Latest posts by Team RYSE (see all)
- FAMU and CTG Development Company Break Ground on $500 Million Main Street Corridor Project
A $60 Million Student Housing Complex and Dining Hall are the First of Several Projects Planned for the Campus- March 18, 2019
- Metro Buses Converted Into Mobile Food Markets For Low Income Neighborhoods
Grocers on wheels are bringing fresh food to those who need it most.- February 14, 2019
- 6 Impressive Black-Owned, Non-Beauty Subscription Boxes
Subscription box opportunities are growing in popularity with consumers who care about supporting black entrepreneurs- February 14, 2019
Hip-Hop has notoriously been portrayed as a genre of music that glamorizes drugs, sex, and the objectification of women. Even so, some people do not acknowledge it as a true art form. If content is what makes this type of music as violent and vulgar, then the same should apply to other forms of music, seeing as some of the same themes play over and over in Rock n’ Roll, Country, or even Pop. What sets Hip-Hop apart is its unique delivery and the history behind it that so many people want to ignore and demonize almost immediately. Fortunately, there are always those who see the value of such an art form and strive to make something positive of it.
This is the case of a high school social worker, Tomas Alvarez, who sees it as the perfect method for helping at-risk youth in Oakland, California. Alvarez, being a man of color himself, had become frustrated with the fact that youth men drop out of school and fall into a life of crime. He recognizes that these young men do not deviate from school because of lack of intelligence, but more so the environment that they interact with outside of school that makes it very hard for them to see a brighter future.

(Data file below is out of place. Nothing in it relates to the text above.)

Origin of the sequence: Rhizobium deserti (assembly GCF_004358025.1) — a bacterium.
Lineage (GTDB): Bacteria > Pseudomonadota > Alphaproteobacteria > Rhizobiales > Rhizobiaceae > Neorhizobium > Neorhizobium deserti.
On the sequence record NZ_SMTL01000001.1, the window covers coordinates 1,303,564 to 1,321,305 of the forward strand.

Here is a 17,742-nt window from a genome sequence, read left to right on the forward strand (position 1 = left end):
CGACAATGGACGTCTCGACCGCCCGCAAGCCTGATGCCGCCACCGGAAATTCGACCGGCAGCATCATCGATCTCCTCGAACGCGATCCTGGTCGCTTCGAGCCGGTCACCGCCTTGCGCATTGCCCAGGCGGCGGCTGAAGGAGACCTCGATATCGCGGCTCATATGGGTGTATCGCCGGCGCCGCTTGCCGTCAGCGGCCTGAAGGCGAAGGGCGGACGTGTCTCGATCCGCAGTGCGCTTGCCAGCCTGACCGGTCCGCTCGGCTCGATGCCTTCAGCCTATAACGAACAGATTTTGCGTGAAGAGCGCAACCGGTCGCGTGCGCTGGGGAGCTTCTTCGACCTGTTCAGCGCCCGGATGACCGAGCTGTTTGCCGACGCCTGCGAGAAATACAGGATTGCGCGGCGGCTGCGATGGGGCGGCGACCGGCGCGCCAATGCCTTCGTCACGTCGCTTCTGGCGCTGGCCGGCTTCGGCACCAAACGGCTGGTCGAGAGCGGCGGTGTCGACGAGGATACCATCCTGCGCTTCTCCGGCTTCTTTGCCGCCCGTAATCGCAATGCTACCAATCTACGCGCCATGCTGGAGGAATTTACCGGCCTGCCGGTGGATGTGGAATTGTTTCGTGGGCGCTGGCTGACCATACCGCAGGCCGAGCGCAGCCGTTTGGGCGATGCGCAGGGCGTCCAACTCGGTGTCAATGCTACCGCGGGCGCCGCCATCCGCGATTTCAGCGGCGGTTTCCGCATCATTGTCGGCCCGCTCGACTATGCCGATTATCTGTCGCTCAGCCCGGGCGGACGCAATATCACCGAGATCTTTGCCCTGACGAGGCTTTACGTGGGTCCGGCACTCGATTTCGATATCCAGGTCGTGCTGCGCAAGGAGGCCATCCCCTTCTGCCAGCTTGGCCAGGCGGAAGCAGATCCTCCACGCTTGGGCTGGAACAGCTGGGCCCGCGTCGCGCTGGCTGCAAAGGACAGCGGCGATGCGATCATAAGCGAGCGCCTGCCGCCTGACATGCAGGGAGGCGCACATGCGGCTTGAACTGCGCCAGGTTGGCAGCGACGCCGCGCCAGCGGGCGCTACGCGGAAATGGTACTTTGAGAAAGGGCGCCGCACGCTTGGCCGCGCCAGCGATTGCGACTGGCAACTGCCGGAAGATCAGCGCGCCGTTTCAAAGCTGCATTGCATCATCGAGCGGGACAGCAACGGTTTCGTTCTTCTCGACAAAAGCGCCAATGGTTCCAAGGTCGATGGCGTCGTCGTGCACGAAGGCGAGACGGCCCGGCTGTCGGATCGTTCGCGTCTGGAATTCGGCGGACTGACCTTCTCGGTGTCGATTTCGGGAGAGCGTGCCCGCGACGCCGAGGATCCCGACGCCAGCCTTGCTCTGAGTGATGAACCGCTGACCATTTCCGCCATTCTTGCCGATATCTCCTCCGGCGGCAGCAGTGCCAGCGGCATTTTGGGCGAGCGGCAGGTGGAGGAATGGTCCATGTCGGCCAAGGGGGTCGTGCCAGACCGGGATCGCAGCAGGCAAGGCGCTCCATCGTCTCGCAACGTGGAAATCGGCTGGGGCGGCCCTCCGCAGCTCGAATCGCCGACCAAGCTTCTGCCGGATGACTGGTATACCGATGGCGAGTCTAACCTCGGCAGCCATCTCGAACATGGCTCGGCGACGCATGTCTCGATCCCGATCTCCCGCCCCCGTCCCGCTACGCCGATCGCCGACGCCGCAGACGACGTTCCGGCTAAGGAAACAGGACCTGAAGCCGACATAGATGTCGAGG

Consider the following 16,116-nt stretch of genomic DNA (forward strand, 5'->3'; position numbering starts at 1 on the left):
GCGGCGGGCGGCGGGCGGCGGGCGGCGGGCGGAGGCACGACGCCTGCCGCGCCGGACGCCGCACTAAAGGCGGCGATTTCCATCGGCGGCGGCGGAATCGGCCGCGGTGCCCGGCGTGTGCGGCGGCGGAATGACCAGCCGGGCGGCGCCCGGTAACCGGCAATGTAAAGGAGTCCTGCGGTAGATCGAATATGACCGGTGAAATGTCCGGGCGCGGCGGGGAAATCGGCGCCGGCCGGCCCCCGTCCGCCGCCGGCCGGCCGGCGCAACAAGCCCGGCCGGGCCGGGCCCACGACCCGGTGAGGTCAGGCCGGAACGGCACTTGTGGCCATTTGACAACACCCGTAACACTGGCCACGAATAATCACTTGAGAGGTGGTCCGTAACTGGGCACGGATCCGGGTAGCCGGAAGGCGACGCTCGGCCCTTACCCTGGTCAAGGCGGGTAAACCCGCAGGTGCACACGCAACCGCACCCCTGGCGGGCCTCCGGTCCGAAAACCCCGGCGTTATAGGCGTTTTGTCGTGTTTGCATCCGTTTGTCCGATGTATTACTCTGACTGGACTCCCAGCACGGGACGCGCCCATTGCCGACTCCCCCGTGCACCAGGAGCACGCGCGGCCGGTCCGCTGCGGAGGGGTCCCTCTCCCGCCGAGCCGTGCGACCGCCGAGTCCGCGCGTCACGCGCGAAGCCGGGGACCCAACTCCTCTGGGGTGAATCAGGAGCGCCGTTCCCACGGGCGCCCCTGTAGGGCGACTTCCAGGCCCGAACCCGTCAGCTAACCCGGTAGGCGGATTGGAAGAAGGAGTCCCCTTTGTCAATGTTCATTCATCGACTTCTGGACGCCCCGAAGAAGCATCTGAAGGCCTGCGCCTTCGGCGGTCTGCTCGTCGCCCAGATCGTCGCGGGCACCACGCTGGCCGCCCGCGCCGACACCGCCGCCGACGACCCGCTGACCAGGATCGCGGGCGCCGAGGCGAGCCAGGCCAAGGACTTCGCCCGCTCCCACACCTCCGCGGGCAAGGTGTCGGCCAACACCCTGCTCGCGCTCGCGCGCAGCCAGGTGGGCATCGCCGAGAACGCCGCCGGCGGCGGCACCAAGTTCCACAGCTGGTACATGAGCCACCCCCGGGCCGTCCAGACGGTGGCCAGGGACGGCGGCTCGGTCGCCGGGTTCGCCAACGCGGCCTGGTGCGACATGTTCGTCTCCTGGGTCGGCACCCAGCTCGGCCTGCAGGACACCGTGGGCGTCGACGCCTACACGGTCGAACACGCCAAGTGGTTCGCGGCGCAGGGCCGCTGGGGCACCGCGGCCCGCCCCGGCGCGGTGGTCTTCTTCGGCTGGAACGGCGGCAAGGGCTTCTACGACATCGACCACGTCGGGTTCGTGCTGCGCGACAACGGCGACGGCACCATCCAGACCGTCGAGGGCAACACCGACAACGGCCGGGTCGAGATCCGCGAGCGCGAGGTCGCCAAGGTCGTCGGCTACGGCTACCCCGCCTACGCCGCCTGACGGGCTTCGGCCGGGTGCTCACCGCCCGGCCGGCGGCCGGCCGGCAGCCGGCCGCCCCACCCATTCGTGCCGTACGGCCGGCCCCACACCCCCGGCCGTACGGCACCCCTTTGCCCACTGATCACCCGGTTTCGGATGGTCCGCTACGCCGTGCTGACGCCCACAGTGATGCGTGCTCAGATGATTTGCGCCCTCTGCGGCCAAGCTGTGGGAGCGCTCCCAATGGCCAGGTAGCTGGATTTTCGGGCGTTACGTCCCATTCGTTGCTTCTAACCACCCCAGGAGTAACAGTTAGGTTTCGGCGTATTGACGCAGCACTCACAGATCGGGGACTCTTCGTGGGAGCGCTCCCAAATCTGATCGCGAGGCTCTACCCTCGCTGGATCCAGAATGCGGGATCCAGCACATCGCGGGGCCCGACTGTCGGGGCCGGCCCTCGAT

In 2009, he founded the nonprofit organization Beats Rhymes and Life, which has provided therapy sessions using hip-hop to over 1000 youth throughout the Bay Area- including programs at school, mental health facilities, youth centers, and public libraries. In this initiative, students are encouraged to write and rap about their feelings, thereby not only enhancing their compositional skills but also fostering a method of catharsis. Alvarez states, “a lot of people come for the hip-hop, but they stay for the healing.” This works because these youth have a connection with hip-hop and they feel at home with it rather than traditional methods that are much more generalized. In order to engender a change effectively in these youth, there needs to be familiarity and intimacy. This is a critical step in how he went about this initiative and unsurprisingly it works!
Alvarez is in the recent news because he is named as a CNN Hero, which will be revealed by Anderson Cooper in the 2015 Top 10 CNN Heroes on Thursday, October 8 at 8 AM ET. He sat down for an interview with CNN recently to speak about what his program is and the goals that it achieves by reaching out to at-risk youth. Ultimately, Alvarez hopes that people can recognize Hip-Hip was essentially created in response to ignored social conditions, such as poverty and violence, and by channeling that purpose to empower it will be the proper step to take to transform these youth.